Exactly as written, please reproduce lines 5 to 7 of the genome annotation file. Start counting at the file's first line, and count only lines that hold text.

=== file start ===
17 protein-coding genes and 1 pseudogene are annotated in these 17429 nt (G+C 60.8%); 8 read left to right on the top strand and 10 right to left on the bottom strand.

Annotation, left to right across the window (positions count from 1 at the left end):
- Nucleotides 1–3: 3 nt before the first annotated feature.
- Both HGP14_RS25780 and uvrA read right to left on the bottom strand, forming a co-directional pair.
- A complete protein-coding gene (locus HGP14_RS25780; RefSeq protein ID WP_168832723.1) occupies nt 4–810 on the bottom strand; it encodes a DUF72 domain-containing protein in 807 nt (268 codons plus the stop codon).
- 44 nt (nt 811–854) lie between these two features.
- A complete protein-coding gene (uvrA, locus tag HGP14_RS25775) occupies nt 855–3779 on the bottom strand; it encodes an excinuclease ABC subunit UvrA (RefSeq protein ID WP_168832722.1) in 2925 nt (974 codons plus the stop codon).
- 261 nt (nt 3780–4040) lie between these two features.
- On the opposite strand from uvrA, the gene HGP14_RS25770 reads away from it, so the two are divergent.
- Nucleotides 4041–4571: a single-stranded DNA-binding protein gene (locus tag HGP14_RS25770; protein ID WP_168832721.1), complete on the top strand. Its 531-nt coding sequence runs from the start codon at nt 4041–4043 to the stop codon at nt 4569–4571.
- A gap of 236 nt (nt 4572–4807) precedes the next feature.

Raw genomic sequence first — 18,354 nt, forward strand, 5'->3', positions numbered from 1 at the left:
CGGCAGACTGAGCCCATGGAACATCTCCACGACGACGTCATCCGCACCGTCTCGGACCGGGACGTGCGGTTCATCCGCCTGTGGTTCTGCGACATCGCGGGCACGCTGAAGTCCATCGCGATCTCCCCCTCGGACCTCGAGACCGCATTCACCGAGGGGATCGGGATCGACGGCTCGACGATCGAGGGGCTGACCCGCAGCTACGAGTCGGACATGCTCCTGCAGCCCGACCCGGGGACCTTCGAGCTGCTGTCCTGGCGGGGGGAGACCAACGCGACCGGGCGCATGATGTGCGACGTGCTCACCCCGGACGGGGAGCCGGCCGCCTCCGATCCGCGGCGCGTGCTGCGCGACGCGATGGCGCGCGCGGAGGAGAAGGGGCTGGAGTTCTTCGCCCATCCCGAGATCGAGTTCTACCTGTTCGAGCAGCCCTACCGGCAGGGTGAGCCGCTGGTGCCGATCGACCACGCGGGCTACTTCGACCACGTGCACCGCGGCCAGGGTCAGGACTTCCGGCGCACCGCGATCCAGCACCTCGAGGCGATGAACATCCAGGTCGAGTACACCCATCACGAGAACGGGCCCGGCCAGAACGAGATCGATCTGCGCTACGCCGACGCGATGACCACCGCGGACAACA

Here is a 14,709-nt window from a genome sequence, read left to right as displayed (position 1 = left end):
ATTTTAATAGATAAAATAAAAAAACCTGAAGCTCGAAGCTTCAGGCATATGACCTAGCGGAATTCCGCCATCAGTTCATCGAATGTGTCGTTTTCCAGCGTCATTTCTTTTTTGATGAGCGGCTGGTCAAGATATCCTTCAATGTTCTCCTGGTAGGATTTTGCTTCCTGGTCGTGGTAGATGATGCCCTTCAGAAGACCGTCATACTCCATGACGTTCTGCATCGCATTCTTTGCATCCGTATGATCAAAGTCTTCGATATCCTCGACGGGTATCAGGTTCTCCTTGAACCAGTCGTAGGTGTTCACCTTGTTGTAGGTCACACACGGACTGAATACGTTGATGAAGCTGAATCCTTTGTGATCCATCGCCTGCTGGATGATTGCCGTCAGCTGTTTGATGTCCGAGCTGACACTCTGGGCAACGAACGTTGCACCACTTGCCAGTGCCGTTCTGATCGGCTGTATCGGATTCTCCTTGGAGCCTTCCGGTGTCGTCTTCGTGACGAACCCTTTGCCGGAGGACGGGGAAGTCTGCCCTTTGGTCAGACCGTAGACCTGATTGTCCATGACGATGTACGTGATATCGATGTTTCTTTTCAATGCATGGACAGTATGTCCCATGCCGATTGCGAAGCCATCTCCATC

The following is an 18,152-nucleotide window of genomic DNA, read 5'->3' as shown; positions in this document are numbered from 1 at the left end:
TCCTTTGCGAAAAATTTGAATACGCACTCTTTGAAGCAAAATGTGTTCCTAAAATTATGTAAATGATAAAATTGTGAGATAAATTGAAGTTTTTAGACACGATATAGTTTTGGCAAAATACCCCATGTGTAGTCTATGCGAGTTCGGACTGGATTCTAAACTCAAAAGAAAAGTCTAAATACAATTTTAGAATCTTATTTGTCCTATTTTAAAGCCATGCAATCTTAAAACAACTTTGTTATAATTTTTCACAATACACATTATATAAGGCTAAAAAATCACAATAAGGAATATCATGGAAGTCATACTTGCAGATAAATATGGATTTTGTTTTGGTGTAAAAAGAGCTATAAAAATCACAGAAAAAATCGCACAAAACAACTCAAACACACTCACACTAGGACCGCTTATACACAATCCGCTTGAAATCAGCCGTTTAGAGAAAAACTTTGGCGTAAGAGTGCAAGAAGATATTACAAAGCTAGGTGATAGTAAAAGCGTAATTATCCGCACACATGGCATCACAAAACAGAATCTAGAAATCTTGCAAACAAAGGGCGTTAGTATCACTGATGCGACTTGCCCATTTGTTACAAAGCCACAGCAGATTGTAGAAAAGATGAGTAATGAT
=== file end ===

- A complete protein-coding gene (locus HGP14_RS25780; RefSeq protein ID WP_168832723.1) occupies nt 4–810 on the bottom strand; it encodes a DUF72 domain-containing protein in 807 nt (268 codons plus the stop codon).
- 44 nt (nt 811–854) lie between these two features.
- A complete protein-coding gene (uvrA, locus tag HGP14_RS25775) occupies nt 855–3779 on the bottom strand; it encodes an excinuclease ABC subunit UvrA (RefSeq protein ID WP_168832722.1) in 2925 nt (974 codons plus the stop codon).